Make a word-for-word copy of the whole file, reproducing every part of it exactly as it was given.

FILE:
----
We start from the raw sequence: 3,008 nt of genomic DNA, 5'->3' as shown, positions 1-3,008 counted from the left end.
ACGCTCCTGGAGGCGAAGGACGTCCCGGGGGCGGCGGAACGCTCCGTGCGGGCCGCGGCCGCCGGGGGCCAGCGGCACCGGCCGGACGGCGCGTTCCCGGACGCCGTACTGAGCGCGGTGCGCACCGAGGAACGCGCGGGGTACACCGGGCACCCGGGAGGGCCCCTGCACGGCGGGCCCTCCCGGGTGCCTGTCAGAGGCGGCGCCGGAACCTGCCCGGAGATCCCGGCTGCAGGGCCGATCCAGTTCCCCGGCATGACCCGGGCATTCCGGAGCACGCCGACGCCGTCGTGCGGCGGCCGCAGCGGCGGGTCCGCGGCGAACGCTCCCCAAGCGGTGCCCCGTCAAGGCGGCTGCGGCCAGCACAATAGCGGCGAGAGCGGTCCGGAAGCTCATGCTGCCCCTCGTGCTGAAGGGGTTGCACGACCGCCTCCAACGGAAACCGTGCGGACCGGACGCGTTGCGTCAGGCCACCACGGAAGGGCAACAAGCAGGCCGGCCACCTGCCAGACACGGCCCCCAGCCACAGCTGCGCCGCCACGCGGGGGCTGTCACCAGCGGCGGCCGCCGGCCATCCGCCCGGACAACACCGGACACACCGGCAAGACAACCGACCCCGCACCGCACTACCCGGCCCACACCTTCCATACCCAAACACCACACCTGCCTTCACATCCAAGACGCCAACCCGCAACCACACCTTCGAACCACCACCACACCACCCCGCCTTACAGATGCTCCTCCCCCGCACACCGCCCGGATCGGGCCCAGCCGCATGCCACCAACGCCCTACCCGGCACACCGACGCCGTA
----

We start from the raw sequence: 3,008 nt of genomic DNA, 5'->3' as shown, positions 1-3,008 counted from the left end.
ACGCTCCTGGAGGCGAAGGACGTCCCGGGGGCGGCGGAACGCTCCGTGCGGGCCGCGGCCGCCGGGGGCCAGCGGCACCGGCCGGACGGCGCGTTCCCGGACGCCGTACTGAGCGCGGTGCGCACCGAGGAACGCGCGGGGTACACCGGGCACCCGGGAGGGCCCCTGCACGGCGGGCCCTCCCGGGTGCCTGTCAGAGGCGGCGCCGGAACCTGCCCGGAGATCCCGGCTGCAGGGCCGATCCAGTTCCCCGGCATGACCCGGGCATTCCGGAGCACGCCGACGCCGTCGTGCGGCGGCCGCAGCGGCGGGTCCGCGGCGAACGCTCCCCAAGCGGTGCCCCGTCAAGGCGGCTGCGGCCAGCACAATAGCGGCGAGAGCGGTCCGGAAGCTCATGCTGCCCCTCGTGCTGAAGGGGTTGCACGACCGCCTCCAACGGAAACCGTGCGGACCGGACGCGTTGCGTCAGGCCACCACGGAAGGGCAACAAGCAGGCCGGCCACCTGCCAGACACGGCCCCCAGCCACAGCTGCGCCGCCACGCGGGGGCTGTCACCAGCGGCGGCCGCCGGCCATCCGCCCGGACAACACCGGACACACCGGCAAGACAACCGACCCCGCACCGCACTACCCGGCCCACACCTTCCATACCCAAACACCACACCTGCCTTCACATCCAAGACGCCAACCCGCAACCACACCTTCGAACCACCACCACACCACCCCGCCTTACAGATGCTCCTCCCCCGCACACCGCCCGGATCGGGCCCAGCCGCATGCCACCAACGCCCTACCCGGCACACCGACGCCGTA